Full episode on Patreon: Bill and Rachel discuss the Red Ark (or Soviet Ark) deportations of Russian-born American anarchists in 1919. (Don’t miss our two part series from 2019 on American anarchist history!)
Full episode on Patreon: Bill and Rachel take a look at the Alien Registration (Smith) Act of 1940, still on the books today, which prohibits advocating the violent overthrow of the US government.
Description: Hawaii Communists, Hawaii Democrats, and how to build a multi-racial workers’ coalition in the 1940s and 1950s. Bill, Rachel, Nate.
Links and notes for episode 14 (PDF): http://arsenalfordemocracy.com/wp-content/uploads/2019/12/Lend-Lease-Episode-14-Notes-and-Links-Hawaii-Communists-and-the-Hawaii-Democratic-Party.pdf
Music by Stunt Bird.
Description: US-Soviet Relations and Communist Party USA activities under FDR and Henry Wallace. Discussion by Bill, Nate, and Greg.
Links and notes for episode 9 (PDF): http://arsenalfordemocracy.com/wp-content/uploads/2019/08/Lend-Lease-Episode-9-Links-and-Notes-US-Soviet-Relations-Under-FDR.pdf
Music by friend of the show Stunt Bird.
I’ve been reading very heavily from the “Debates in the Massachusetts Constitutional Convention 1917-1918” (particularly Volumes III and IV) — published by Wright and Potter Printing Company (the state printers) in 1920 and freely available today from Google Books — and it’s pretty fascinating for both its detailed discussions of political theory and practice and its time-capsule-like preservation of the tumultuous historical time period in which the convention occurred.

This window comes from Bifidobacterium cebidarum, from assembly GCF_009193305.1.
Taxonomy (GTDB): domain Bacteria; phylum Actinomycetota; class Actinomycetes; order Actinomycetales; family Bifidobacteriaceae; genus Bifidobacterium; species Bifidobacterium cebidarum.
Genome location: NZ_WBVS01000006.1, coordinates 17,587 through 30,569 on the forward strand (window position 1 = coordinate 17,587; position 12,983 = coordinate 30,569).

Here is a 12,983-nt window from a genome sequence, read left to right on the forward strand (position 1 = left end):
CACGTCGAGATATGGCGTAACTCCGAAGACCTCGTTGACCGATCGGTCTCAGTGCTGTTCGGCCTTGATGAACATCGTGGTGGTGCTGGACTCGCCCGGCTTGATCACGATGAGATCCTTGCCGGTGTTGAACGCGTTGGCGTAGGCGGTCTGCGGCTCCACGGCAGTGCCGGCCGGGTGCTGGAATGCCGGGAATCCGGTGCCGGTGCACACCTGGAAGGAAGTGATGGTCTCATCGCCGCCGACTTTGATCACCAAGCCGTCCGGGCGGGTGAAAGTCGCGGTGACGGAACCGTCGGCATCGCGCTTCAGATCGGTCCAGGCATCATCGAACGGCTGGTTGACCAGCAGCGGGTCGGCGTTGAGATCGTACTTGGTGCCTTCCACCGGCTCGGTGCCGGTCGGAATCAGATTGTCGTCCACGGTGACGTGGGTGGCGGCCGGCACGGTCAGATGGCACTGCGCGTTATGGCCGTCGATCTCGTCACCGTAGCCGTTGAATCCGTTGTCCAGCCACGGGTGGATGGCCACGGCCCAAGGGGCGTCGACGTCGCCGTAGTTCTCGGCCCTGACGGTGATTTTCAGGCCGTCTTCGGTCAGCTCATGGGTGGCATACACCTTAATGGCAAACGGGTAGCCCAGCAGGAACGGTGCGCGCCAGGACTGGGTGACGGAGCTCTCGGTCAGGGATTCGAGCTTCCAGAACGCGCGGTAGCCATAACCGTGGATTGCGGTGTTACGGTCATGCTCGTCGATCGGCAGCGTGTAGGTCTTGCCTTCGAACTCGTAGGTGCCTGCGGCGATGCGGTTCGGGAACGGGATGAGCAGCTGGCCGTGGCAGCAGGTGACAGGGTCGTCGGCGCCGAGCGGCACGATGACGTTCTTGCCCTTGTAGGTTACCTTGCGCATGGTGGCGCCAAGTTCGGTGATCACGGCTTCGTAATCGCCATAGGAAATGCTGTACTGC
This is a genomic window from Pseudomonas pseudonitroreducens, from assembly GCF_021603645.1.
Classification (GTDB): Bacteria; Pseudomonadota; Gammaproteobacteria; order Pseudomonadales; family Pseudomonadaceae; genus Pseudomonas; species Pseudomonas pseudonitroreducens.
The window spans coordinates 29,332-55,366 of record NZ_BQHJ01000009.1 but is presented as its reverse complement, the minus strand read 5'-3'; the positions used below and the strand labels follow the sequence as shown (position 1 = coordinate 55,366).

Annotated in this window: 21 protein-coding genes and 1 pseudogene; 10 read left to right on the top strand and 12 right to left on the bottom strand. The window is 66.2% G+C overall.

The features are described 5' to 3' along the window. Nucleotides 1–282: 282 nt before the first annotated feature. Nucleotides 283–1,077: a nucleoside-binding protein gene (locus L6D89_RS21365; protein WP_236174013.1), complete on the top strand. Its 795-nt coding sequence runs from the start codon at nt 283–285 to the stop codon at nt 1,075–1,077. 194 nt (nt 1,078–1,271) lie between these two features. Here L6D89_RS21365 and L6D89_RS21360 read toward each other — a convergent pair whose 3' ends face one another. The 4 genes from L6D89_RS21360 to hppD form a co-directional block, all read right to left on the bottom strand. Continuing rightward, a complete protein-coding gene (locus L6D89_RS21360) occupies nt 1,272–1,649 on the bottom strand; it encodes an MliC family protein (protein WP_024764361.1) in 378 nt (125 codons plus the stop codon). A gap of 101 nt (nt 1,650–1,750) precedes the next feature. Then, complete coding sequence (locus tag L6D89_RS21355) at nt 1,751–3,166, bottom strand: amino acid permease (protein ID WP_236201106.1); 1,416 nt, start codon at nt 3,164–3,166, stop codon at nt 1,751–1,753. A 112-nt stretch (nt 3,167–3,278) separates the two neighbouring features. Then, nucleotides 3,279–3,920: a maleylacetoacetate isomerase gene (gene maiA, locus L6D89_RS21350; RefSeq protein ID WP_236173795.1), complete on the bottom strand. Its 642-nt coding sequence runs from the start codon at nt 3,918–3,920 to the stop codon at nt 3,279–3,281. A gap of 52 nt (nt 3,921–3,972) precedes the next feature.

The convention was convened in early 1917, before the U.S. entered World War I and as Russia was beginning to collapse. By the time it ended in mid-1918, the U.S. intervention was in full swing — as was the Bolshevik October Revolution and the Russian Civil War. The delegates in the heat of debates toward the end of the convention could not help but be swept along by the momentous history unfolding around the world.
While there are many historical points I hope to explore more, the convention’s discussions of the Russian Revolution interested me for a first post. Just a few selections are included below.
One important Somerville delegate thought ballot initiatives were as bad as the Russian Revolution:
Mr. Underhill (Somerville): I may be unduly alarmed. The initiative and referendum are not in operation in Massachusetts as yet, and possibly the recent publicity given to the chief backer of the initiative and referendum, Mr. Hearst, and his newspapers may cause the people of Massachusetts to pause and consider whether anything advocated by that gentleman or his newspapers is for the best interest of the community, and it will be defeated. But, sir, if it should be adopted, I should like to remind you that since the Convention passed the initiative and referendum, we have had an illustration of the will and rule of the majority, in Russia. We have had an example of popular government without restraint and without restrictions, which could occur in Massachusetts as well as in Russia. And, sir, it seems to me that if we are going to open the doors wide, we are going to have every demagogue from Cape Cod to the Berkshire Hills telling the people “All you have got to do now is to vote for a homestead and the Government the State or the municipality is going to give it to you.”